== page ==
On the flip side of a dynamic character are static ones. The static character remains steady. They don’t grow and develop or crash and burn. They simply are there and stay that way.  Most often a static character is on the side or comes around infrequently. I’ve noticed the “advice givers” or wisest of characters are often static. they don’t have a journey to make they’ve already been there and done that.

Examples of typical stationary characters:
Boss’s
Parents/relatives
Best friends with no strife in their life
Teachers
Co-workers not tied to the story
The guy selling hot-dogs on the corner
The advice giving barista
Doctors and or nurses
The doorman/server/maid/concierge

Basically, anyone in a dynamic character’s life that are not directly a part of it. There have been times when a static character is pulled into the story and becomes dynamic, but I choose them carefully and try to replace them with another static character.  I’ve also had characters that are constantly around the most dynamic and still stay the same. Not everyone needs to grow and evolve or fail and de-evolve.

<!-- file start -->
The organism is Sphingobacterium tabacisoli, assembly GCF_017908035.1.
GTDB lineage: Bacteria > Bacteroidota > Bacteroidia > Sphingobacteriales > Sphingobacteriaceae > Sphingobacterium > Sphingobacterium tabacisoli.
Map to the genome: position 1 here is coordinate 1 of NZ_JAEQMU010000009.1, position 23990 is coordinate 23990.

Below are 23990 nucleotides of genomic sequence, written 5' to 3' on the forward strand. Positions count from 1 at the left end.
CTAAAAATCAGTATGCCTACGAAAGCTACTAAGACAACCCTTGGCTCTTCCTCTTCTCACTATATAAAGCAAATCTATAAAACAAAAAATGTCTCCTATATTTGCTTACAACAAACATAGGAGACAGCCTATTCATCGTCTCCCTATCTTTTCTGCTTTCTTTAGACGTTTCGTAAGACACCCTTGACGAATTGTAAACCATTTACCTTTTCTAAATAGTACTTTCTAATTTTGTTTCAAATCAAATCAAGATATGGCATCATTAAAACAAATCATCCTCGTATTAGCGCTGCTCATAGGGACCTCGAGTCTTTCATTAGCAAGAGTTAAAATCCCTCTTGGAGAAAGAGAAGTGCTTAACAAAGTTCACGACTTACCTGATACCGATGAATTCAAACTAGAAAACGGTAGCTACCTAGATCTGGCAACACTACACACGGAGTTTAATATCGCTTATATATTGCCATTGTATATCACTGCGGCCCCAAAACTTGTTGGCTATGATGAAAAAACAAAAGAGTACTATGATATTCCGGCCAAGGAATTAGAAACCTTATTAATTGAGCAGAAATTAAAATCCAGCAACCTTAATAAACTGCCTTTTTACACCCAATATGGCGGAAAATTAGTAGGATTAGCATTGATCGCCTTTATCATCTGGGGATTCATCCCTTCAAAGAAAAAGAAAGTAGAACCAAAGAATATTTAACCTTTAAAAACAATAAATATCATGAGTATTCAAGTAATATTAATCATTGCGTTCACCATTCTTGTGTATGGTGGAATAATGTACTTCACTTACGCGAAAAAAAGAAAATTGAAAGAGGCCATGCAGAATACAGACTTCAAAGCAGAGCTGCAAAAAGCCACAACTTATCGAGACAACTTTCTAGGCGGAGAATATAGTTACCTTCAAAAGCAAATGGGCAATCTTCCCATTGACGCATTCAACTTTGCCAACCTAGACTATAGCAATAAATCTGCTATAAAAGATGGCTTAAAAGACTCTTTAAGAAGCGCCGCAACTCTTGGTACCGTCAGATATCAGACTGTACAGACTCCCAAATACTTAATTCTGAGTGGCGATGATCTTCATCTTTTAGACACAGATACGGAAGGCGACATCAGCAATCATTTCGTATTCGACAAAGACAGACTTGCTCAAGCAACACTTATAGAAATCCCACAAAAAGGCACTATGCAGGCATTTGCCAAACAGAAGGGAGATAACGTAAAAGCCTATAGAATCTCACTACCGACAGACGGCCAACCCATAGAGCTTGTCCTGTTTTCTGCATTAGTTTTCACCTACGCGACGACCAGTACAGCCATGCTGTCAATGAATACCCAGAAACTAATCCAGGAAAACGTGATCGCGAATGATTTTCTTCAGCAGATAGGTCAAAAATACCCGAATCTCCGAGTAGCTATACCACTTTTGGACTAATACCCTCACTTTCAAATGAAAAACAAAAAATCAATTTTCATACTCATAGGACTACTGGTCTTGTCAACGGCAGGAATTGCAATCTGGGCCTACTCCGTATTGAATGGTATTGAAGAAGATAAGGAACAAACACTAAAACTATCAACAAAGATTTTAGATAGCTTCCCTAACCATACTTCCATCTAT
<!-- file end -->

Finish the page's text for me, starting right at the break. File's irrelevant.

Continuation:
A static or background character runs the danger of becoming inert. They can easily have an impact on the story, good or bad. They can easily help the dynamic’s of the story move along their path. A static character isn’t a one-off appearance. They are there more than once, often a support system of sorts. They should not always be dull or invisible. I call this the cardboard cutout character. The one that is there but not.  The easiest way to give them some color is to give them humor or make them the ‘middle-man’.

Confusing growth with change is easy to do. Circumstances can change for a static character, they can react/act within that change and still remain static.  Dale is a character that hasn’t grown, rather his circumstances have changed and he adapts within his set parameters that I created. He is still the same and hasn’t become more or less of a hero, nor has he become or more or less of a villain. Scott has changed for the bad. He is slipping into an old dark shoe that has nothing to do with this story but affects his personality. This is known as back-story. His change was foreshadowed with actions, expression, and words.

My advice about Static vs. Dynamic characters
We spend a lot of time focused on the Dynamic characters. I think it’s important to give Static one’s depth too. Give them a history, purpose, range of emotion and response. They don’t need to learn, but they shouldn’t be cardboard cut-outs either.

-Sheryl